INDIAN RIVER COUNTY – A day of drenching rain may have done-in yet another effort to host the Mont Blanc Chamber Orchestra at the Pointe West community a few weeks ago.
But by the time the musicians were flying home to France the next morning, the clouds had parted on Pointe West as at least a capable planner in producing a large musical event of that caliber.
And the double dose of publicity for the event served to put Pointe West on the map for future events.
“It was always a vision having a summer concert series in that venue,” said Karen Mechling, Pointe West marketing and events coordinator. “This would have been the very first classical orchestra that we’ve had here. Had it manifested itself, it would have been a nice kickoff to show that it’s a wonderful venue for this type of event.”
It has taken a decade to get enough “rooftops,” in the lingo of developers, to support the entities that are now beginning to thrive at the New Urbanist village.
Last year, Heritage Park opened with facilities including a large pavilion, restrooms, and a playground.
“We’re getting our own demographic,” said Mechling. “We have become synonymous with ‘family friendly,’ and we see a younger crowd out here.”
The Chamber music concert was to have been a test to see if the venue can get away from that “stigma” – as she jokingly calls it – of family-friendly events.
“It would have been a very good indicator for who we could get out here. That’s why I was thrilled to get this event, because I’d like to see if we can change things up some.”
At only 2.2 acres, Heritage Park is surprisingly spacious. With a currently vacant “recreation track” adjacent to handle overflow, it can accommodate 4,500 people, she said.
Ringed with 10-foot-wide walkways designed for art fairs and tented displays, the space has an adjacent playground, and in addition to the large pavilion, there will be shade when landscaping becomes established.
Even as Mechling shook off her disappointment at the concert rained out for a second and final time, a ray of sunlight appeared in her office: Bobbi Spencer, the organizer of the Stuart, Fort Pierce and Vero Beach downtown farmer’s markets.
Spencer stopped in and firmed up an agreement on a new venture at Pointe West’s new park: a Friday morning Farmer’s Market, to be held weekly beginning in October.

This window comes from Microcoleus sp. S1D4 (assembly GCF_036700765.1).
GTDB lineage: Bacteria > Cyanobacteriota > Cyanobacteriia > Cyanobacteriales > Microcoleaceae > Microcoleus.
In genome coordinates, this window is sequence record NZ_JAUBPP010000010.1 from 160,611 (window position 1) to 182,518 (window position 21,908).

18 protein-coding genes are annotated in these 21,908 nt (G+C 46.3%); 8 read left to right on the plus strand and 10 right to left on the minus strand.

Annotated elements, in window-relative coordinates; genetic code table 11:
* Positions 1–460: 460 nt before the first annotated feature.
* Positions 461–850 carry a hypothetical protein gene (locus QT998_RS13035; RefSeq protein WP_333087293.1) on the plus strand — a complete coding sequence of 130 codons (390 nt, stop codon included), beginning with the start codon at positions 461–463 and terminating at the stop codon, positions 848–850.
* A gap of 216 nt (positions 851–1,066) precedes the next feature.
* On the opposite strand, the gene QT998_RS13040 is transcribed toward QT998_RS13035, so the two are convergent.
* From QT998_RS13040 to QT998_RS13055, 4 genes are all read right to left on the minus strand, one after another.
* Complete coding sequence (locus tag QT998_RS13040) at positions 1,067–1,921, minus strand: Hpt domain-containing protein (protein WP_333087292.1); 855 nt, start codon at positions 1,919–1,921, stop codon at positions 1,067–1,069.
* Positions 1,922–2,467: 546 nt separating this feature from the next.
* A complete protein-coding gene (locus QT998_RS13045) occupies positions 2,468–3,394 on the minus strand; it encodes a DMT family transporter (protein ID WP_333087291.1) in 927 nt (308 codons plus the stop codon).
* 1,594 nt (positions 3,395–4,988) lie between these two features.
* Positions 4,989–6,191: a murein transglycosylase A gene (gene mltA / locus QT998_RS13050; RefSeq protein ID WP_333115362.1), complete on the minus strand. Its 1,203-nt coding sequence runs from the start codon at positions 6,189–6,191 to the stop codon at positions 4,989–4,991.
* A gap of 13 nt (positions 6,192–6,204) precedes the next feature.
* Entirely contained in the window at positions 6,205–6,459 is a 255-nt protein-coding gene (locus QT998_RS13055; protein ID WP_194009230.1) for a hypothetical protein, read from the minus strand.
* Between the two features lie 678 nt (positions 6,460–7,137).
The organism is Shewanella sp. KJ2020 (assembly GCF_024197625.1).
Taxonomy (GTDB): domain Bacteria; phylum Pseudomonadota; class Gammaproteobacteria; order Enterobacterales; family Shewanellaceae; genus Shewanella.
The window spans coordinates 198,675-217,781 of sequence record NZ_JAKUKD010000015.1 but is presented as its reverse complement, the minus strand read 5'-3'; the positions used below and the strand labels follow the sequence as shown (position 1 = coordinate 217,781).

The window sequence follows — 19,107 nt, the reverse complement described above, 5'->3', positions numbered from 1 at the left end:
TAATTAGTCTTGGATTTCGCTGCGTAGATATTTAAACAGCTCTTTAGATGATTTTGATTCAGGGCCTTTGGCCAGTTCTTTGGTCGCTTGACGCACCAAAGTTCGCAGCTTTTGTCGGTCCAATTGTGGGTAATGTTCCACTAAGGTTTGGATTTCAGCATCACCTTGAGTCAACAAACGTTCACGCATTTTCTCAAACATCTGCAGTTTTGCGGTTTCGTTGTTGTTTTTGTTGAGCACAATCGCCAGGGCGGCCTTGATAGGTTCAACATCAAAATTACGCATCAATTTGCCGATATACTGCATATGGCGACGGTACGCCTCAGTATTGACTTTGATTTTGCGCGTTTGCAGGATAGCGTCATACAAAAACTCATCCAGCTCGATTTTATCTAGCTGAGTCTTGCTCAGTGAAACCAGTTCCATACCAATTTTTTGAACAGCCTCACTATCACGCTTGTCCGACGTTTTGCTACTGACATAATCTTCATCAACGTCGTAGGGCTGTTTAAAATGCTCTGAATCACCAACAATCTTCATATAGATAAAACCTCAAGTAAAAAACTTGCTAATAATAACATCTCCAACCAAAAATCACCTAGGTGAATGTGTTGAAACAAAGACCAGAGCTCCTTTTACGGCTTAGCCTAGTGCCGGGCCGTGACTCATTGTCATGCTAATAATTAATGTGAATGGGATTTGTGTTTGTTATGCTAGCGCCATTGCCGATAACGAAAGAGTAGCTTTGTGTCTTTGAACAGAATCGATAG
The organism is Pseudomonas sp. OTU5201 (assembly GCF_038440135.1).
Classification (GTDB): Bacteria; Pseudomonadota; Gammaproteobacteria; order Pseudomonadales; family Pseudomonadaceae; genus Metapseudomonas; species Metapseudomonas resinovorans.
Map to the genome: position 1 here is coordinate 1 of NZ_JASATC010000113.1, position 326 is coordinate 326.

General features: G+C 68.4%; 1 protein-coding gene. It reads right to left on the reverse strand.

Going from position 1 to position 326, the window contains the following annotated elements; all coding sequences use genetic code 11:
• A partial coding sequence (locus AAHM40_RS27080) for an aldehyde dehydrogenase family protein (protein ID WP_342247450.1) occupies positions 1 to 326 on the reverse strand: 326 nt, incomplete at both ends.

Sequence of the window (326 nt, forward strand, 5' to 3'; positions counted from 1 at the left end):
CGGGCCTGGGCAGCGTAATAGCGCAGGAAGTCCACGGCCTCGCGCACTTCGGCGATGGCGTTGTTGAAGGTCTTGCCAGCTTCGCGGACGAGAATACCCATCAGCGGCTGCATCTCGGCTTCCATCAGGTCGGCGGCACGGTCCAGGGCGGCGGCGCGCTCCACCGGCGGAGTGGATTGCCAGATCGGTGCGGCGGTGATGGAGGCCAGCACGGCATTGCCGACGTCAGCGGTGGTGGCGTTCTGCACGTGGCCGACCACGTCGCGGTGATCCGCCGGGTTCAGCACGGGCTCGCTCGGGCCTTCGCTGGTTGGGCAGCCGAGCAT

Provided the county’s upcoming budgetary decisions in September fall in Pointe West’s favor, the venue’s schedule will continue to include monthly Screen on the Green outdoor movies for an eighth season; and Winterfest, with its trucked-in snow and ice-skating, and performances by the bands of the Vero Beach or Sebastian River high schools.
That event draws 8,000 people, Mechling said.
Meanwhile, Pointe West hosts a number of charity events. While Pointe West lost the Habitat for Humanity Hoedown to Riverside Park due to a lack of available electricity on the polo grounds, then its only option, the new Heritage Park has plenty of power available, and will once again host the two-day Firefighters’ Chili Cookoff, which Mechling said drew a crowd of 5,000 last year.
Last February, the park hosted a 5K Run/Walk for Literacy Services, and the previous October, a race benefiting Healthy Start Family Fun Run/Walk. There was also an Oktoberfest for Safespace.
“We’re here to help, and it’s a beautiful venue,” said Mechling. “It’s not about making money. It’s about a wonderful space.”
She added that despite the weather setbacks, she still hopes to bring classical concerts to Pointe West.
“I’ve always dreamed of having monthly outdoor concerts,” she said.
Several years ago, she approached the Palm Beach Symphony Orchestra, and may resume talks with that group.
“I’ve talked to the Palm Beach Pops,” she said. “We have the Brevard Symphony at Windsor for the May Pops concert, why can’t we get a similar event here?”